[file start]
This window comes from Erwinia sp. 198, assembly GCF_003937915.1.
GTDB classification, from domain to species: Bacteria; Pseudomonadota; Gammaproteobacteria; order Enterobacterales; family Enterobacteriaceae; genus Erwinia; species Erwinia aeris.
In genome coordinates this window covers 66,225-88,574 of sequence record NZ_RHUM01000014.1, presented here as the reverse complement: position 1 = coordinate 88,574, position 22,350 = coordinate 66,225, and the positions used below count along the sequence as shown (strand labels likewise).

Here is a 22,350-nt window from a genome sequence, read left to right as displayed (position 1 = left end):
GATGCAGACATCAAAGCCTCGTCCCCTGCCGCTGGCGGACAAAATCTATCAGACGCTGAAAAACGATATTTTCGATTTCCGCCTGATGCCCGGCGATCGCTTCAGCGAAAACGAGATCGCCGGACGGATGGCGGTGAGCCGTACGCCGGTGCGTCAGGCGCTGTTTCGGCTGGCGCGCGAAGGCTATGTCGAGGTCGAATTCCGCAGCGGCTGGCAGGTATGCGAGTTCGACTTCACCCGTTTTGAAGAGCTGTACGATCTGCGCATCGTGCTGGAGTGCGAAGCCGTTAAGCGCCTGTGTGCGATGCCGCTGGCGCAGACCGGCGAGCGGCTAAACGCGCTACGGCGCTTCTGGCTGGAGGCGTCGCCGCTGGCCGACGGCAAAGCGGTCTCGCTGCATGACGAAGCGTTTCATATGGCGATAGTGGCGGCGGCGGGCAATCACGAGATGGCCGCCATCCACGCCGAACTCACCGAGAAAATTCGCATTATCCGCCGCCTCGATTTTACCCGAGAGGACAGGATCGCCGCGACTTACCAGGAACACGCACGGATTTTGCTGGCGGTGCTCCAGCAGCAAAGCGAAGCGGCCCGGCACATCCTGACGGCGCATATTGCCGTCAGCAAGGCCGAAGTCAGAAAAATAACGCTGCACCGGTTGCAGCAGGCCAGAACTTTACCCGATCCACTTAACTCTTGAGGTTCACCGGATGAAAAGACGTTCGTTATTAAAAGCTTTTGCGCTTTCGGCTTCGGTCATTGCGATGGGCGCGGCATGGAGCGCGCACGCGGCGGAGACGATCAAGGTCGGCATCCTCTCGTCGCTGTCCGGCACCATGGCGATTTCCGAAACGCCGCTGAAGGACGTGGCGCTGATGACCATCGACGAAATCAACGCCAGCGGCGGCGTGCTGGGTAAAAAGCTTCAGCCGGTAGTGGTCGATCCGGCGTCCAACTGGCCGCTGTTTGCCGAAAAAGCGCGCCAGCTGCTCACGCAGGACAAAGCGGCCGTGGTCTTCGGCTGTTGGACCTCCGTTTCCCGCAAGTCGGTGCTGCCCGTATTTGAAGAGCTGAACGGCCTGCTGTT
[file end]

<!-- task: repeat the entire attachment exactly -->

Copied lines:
This window comes from Erwinia sp. 198, assembly GCF_003937915.1.
GTDB classification, from domain to species: Bacteria; Pseudomonadota; Gammaproteobacteria; order Enterobacterales; family Enterobacteriaceae; genus Erwinia; species Erwinia aeris.
In genome coordinates this window covers 66,225-88,574 of sequence record NZ_RHUM01000014.1, presented here as the reverse complement: position 1 = coordinate 88,574, position 22,350 = coordinate 66,225, and the positions used below count along the sequence as shown (strand labels likewise).

Here is a 22,350-nt window from a genome sequence, read left to right as displayed (position 1 = left end):
GATGCAGACATCAAAGCCTCGTCCCCTGCCGCTGGCGGACAAAATCTATCAGACGCTGAAAAACGATATTTTCGATTTCCGCCTGATGCCCGGCGATCGCTTCAGCGAAAACGAGATCGCCGGACGGATGGCGGTGAGCCGTACGCCGGTGCGTCAGGCGCTGTTTCGGCTGGCGCGCGAAGGCTATGTCGAGGTCGAATTCCGCAGCGGCTGGCAGGTATGCGAGTTCGACTTCACCCGTTTTGAAGAGCTGTACGATCTGCGCATCGTGCTGGAGTGCGAAGCCGTTAAGCGCCTGTGTGCGATGCCGCTGGCGCAGACCGGCGAGCGGCTAAACGCGCTACGGCGCTTCTGGCTGGAGGCGTCGCCGCTGGCCGACGGCAAAGCGGTCTCGCTGCATGACGAAGCGTTTCATATGGCGATAGTGGCGGCGGCGGGCAATCACGAGATGGCCGCCATCCACGCCGAACTCACCGAGAAAATTCGCATTATCCGCCGCCTCGATTTTACCCGAGAGGACAGGATCGCCGCGACTTACCAGGAACACGCACGGATTTTGCTGGCGGTGCTCCAGCAGCAAAGCGAAGCGGCCCGGCACATCCTGACGGCGCATATTGCCGTCAGCAAGGCCGAAGTCAGAAAAATAACGCTGCACCGGTTGCAGCAGGCCAGAACTTTACCCGATCCACTTAACTCTTGAGGTTCACCGGATGAAAAGACGTTCGTTATTAAAAGCTTTTGCGCTTTCGGCTTCGGTCATTGCGATGGGCGCGGCATGGAGCGCGCACGCGGCGGAGACGATCAAGGTCGGCATCCTCTCGTCGCTGTCCGGCACCATGGCGATTTCCGAAACGCCGCTGAAGGACGTGGCGCTGATGACCATCGACGAAATCAACGCCAGCGGCGGCGTGCTGGGTAAAAAGCTTCAGCCGGTAGTGGTCGATCCGGCGTCCAACTGGCCGCTGTTTGCCGAAAAAGCGCGCCAGCTGCTCACGCAGGACAAAGCGGCCGTGGTCTTCGGCTGTTGGACCTCCGTTTCCCGCAAGTCGGTGCTGCCCGTATTTGAAGAGCTGAACGGCCTGCTGTT